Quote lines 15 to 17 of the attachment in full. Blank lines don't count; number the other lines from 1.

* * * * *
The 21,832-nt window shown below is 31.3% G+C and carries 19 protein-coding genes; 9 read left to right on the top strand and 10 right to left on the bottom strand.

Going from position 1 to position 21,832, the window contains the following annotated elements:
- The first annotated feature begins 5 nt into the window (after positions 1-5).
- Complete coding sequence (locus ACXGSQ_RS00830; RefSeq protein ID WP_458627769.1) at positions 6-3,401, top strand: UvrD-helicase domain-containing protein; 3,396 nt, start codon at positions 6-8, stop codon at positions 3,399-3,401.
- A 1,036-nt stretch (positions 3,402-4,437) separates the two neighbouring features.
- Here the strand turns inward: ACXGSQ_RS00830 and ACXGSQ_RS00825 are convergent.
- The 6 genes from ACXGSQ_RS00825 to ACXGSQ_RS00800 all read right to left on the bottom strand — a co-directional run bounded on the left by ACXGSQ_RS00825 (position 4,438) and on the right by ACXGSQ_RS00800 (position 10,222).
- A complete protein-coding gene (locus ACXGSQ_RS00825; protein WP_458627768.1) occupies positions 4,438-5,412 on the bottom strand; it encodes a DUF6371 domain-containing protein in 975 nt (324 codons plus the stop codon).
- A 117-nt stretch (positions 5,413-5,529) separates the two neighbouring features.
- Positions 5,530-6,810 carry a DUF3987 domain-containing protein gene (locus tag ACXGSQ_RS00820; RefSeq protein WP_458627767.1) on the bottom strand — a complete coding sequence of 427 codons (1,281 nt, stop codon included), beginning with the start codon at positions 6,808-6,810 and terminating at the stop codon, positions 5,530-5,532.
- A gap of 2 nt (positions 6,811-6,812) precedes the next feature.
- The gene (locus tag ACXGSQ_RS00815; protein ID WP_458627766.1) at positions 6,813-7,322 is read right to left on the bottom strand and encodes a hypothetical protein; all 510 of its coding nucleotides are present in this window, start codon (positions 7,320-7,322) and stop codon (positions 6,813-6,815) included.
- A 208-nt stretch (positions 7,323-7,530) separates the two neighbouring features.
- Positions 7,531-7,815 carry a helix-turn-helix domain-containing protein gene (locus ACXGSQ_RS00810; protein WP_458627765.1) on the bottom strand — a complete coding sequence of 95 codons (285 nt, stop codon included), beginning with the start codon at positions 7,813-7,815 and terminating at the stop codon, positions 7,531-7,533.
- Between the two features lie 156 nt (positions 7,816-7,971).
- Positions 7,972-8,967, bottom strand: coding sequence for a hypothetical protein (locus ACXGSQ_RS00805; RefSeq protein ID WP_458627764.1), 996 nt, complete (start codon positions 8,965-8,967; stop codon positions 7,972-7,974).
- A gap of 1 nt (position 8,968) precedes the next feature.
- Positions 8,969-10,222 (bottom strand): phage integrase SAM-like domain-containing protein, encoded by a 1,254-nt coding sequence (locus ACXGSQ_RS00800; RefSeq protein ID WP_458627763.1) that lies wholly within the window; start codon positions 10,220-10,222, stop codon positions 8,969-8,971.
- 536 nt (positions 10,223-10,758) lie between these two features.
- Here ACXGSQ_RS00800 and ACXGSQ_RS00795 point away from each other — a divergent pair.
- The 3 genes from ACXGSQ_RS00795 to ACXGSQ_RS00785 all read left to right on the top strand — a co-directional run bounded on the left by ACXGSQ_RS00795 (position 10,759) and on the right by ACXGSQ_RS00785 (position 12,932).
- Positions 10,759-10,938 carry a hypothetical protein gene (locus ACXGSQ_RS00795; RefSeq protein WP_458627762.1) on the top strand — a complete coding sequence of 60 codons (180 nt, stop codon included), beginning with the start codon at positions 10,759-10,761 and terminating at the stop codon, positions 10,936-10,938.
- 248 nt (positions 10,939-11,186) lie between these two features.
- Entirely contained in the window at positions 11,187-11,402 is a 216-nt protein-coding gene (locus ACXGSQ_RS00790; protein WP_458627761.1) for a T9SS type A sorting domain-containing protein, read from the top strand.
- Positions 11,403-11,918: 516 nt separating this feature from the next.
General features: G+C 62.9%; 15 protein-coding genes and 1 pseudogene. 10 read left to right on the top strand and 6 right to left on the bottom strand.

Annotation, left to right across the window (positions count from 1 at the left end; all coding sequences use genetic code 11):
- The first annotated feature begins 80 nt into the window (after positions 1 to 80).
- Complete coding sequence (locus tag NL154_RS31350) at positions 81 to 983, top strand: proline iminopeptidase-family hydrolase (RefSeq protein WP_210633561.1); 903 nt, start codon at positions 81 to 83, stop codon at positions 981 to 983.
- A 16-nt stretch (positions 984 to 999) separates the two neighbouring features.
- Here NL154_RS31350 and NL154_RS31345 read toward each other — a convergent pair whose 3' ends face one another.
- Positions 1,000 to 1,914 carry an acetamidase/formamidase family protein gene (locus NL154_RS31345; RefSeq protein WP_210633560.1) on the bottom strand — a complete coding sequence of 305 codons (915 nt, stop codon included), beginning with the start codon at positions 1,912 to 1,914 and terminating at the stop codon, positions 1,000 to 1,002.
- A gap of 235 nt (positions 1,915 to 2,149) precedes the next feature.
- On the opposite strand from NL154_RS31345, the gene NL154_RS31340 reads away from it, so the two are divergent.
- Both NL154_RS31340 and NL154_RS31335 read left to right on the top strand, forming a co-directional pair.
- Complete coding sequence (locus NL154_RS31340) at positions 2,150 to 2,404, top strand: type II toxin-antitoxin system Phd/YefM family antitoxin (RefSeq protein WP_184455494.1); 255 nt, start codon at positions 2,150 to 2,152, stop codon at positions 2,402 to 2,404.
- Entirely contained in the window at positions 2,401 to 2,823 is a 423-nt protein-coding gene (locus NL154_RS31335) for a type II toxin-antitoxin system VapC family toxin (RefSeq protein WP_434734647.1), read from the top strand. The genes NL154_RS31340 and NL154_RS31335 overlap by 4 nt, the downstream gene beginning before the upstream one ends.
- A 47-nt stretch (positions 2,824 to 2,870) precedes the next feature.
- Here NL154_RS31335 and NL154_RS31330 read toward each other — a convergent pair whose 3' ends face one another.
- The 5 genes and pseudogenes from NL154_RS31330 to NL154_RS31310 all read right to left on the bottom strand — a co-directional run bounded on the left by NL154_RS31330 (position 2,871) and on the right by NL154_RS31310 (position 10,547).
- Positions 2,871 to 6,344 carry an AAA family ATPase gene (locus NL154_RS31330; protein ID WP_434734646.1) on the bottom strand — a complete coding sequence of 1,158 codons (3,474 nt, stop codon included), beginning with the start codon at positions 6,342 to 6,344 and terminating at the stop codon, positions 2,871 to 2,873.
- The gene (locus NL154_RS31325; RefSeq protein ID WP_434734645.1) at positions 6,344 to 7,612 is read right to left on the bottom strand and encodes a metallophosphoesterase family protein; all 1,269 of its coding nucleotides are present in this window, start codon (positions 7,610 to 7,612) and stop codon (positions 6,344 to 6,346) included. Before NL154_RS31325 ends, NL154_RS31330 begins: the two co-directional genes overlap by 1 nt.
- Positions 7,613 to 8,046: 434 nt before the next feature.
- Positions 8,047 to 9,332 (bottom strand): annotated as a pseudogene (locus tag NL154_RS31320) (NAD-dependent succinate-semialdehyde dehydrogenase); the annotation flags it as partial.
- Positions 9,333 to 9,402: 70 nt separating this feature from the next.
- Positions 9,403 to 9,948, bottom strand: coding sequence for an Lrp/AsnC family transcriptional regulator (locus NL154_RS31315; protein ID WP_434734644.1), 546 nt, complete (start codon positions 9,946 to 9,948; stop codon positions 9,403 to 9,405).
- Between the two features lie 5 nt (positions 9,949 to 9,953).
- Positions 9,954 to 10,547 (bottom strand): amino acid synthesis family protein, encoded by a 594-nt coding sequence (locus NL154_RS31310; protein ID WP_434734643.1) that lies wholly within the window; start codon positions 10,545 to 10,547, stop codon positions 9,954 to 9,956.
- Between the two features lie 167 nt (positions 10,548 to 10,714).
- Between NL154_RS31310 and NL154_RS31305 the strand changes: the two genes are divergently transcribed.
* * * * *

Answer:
- Between the two features lie 156 nt (positions 7,816-7,971).
- Positions 7,972-8,967, bottom strand: coding sequence for a hypothetical protein (locus ACXGSQ_RS00805; RefSeq protein ID WP_458627764.1), 996 nt, complete (start codon positions 8,965-8,967; stop codon positions 7,972-7,974).
- A gap of 1 nt (position 8,968) precedes the next feature.